Brauchli, de Larrocha are true to Mozart's spirit
All-Mozart concert on
three keyboard instruments.
Swedenborg Chapel, Nov. 11.
Piano recital of works by
Mozart, Soler and Granados.
Symphony Hall, Nov. 15.
By JONATHAN RICHMOND
OF THE MANY COMMENTS MADE by Bernard Brauchli, celebrating 10 years of the Cambridge Society for Early Music "Chamber Music by Candlelight" series with an all-Mozart benefit concert on three keyboards, his remark on period performance practice at Mozart's time was perhaps the most revealing. Music during that period would rarely be written for a specific instrument in mind, but would be played on harpsichord, piano or clavichord, depending on which instrument was available and under what circumstances it was to be performed. Despite the great differences in tone and dynamics, no one instrument would be said to be "authentic."
This freedom of choice at the time of composition brings into question much of the ethos of today's "original instruments" movement with its demands to move back to particular instruments claimed to produce sounds which are "authentic." Perhaps the greatest message from both Brauchli and Alicia de Larrocha's playing on quite different instruments in concerts last week is that there is no one way to reach Mozart, but endless revelation to be found with a variety of means, and that being true to Mozart's music means being true to his spirit rather than to a particular instrument.
De Larrocha played on a creamy-smooth Steinway to a packed Symphony Hall last Friday night, and elicited a Mozart that was all sun. Her manner was simple, and her velvetty sound was delivered with remarkable ease. The second of the two Mozart sonatas she played -- in C, K. 330 -- was perhaps a little too innocent, although not entirely bereft of poignant touches. At times it seemed the sun was beating down just a little too intensively, and one wished for more shade. This was extremely enjoyable playing, exhibiting Mozart at his childlike and uplifting best, but it was not the deepest of performances, and left many elements of Mozart's score unexplored.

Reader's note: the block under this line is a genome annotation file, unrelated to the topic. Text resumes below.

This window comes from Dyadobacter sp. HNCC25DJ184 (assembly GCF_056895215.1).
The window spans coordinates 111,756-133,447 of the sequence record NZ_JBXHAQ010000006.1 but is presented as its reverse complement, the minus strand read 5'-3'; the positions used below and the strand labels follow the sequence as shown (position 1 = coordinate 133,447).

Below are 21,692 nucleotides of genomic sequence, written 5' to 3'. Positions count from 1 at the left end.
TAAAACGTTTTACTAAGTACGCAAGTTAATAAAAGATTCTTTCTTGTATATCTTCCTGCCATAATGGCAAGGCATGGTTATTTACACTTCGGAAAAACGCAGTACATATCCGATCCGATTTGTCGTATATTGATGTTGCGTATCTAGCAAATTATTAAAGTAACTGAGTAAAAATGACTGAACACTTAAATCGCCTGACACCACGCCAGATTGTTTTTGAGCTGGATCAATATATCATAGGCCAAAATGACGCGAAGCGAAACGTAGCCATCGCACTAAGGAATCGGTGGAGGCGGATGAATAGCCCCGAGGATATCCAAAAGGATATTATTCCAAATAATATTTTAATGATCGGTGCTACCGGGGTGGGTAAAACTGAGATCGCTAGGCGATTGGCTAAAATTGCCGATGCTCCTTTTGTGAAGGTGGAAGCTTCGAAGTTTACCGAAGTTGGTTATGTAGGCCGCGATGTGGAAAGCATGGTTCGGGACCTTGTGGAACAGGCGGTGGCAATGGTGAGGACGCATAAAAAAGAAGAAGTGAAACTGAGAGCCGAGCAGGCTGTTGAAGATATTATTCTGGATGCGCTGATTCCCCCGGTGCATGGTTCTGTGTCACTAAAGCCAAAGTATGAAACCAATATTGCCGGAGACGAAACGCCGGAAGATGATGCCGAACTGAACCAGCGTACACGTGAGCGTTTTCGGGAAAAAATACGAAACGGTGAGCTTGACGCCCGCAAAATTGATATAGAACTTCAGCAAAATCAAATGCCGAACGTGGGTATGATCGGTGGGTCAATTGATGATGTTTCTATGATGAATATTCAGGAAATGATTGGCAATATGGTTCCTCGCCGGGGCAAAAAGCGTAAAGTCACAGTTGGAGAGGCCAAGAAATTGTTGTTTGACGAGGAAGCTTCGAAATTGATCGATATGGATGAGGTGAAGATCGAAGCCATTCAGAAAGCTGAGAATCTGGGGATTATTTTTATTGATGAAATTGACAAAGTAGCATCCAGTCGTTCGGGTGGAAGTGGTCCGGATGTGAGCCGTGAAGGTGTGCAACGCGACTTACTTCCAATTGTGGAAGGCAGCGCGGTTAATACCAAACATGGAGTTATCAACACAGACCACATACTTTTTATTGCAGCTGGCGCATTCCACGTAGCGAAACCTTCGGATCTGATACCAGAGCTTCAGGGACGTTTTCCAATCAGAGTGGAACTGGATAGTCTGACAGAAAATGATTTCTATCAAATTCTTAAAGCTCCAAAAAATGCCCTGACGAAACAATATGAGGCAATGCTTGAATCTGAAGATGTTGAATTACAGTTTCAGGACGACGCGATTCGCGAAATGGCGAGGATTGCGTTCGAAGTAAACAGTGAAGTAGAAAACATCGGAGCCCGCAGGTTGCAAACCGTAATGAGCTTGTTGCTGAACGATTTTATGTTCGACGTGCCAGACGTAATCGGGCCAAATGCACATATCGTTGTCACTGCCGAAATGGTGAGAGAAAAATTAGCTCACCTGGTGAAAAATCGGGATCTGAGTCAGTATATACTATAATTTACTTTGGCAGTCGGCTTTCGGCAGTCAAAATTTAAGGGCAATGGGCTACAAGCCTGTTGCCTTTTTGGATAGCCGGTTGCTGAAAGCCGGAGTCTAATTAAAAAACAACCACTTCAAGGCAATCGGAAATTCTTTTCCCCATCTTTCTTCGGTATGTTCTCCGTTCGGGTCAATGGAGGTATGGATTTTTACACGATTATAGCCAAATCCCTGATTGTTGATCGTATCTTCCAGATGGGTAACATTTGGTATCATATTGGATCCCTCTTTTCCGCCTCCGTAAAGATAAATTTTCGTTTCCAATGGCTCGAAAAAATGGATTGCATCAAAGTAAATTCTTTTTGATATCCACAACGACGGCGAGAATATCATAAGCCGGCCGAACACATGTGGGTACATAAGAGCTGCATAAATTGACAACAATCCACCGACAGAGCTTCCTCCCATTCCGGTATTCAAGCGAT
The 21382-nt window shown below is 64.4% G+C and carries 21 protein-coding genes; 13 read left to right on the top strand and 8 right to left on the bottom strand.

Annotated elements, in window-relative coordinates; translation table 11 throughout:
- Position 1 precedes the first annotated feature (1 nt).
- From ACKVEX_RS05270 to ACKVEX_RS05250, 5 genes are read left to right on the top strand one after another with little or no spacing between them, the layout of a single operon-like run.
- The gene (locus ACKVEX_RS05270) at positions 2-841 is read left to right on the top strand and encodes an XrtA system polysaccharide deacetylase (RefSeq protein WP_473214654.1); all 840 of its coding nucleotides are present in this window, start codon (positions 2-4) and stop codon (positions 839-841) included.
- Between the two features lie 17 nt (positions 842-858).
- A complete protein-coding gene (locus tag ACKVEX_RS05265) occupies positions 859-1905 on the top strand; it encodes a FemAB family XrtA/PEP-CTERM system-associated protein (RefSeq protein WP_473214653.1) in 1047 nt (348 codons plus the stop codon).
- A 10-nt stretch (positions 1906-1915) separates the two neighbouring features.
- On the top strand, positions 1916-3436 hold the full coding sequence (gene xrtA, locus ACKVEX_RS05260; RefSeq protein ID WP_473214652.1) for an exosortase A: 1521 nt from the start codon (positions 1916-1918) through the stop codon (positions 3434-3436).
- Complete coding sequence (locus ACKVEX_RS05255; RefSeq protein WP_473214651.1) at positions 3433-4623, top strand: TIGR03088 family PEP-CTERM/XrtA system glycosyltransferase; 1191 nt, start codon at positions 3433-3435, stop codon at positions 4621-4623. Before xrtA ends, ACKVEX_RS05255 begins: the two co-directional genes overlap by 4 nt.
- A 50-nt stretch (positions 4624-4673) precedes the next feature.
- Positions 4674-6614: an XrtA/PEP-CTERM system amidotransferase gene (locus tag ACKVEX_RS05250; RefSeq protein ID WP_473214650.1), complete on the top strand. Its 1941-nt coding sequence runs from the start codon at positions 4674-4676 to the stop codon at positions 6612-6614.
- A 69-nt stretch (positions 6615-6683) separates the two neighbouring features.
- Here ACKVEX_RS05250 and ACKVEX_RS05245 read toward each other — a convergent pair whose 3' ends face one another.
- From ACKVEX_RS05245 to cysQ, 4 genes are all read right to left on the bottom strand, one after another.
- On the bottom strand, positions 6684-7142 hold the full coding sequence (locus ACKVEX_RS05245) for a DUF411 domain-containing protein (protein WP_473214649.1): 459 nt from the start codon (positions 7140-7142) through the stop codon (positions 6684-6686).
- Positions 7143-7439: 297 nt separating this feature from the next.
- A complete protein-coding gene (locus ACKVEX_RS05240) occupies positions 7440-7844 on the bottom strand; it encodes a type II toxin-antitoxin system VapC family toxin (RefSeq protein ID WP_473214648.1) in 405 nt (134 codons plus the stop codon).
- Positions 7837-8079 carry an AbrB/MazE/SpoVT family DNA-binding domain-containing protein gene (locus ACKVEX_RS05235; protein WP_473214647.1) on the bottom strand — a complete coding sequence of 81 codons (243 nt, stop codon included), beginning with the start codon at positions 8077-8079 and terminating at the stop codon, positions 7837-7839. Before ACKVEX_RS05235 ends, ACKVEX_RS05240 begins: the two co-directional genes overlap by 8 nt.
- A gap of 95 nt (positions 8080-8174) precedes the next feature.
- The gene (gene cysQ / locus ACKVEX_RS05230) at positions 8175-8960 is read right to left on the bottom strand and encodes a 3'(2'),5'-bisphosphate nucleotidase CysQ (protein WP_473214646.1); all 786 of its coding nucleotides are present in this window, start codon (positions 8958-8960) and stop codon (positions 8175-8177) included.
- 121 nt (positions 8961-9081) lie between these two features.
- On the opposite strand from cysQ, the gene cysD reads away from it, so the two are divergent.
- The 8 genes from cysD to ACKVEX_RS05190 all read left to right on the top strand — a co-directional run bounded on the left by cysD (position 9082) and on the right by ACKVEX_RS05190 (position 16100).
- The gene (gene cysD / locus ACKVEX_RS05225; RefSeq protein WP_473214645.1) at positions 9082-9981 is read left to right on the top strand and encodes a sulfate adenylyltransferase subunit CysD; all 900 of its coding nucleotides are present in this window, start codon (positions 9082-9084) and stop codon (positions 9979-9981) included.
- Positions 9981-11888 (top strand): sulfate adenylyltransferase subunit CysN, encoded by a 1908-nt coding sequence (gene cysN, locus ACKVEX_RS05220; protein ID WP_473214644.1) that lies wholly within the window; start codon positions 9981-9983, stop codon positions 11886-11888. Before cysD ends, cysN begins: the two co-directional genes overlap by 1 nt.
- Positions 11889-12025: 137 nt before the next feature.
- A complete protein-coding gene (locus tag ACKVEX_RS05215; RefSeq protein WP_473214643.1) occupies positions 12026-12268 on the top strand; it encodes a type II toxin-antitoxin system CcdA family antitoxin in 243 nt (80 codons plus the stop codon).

Listening to Brauchli was quite a different experience. He could also make his instruments sing radiantly, but produced a chirpier, cheekier sound which was more clearly defined as well as more characterful. He opened his concert on a square piano built by Christian Baumann of Zweybr"ucken, Germany, c. 1775 with Mozart's Sonata No. 5 in G, K. 283. The Allegro flowed charmingly, like a brook running helter-skelter over rocks, rather than a river caught in lazy meanders, and led naturally to an Andante taken slowly, and with an understated eloquence. Brauchli closed the sonata with intensity, the instrument responding more vividly than a Steinway could.
Twelve variations on "Ah, vous dirai-je Maman," perhaps better known as "Twinkle, Twinkle Little Star," was next played with much variety as well as good humor.
The Fantasie in C minor, K. 475, brought the first half of the concert to a powerful conclusion. Played on a copy of a fortepiano which belonged to Mozart, Bruachli developed themes of profound darkness, but also admitted much light. The bass and treble took on different roles, as if they were dramatic characters at play, and the one instrument became the source for an orchestra of sounds.
The Fantasie in D minor, K. 397, was played on a delicate-timbred clavichord, and with much sensitivity. Returning to the square piano, Brauchli gave an account of the Rondo in A minor, K. 511 remarkable for its depth, and then took to the Anton Walter copy once more for a complex exploration of the Sonata No. 13 in B-flat, "Linz," K. 333. It was a performance of much color, of striking power, of pathos, but also of celebration; it was Mozart telling us through the keyboard that there is sadness, but ultimately it will be vanquished in joy.
Brauchli had perhaps taken us to deeper levels of Mozart, and perhaps humanity, than de Larrocha. But who is to doubt the warmth of her sun? Both provided engaging approaches to Mozart.
De Larrocha also performed music by Soler and Granados. The three Soler Sonatas with which she began were full of rhythmic inflection and a delight to hear. With Granados, de Larrocha really came into her own. The Goyescas she performed were Hispanic to the core. Rooted in folk rhythms, she painted them with rich colors leaving us -- at concert's conclusion -- as if at the end of an idyllic summer's day.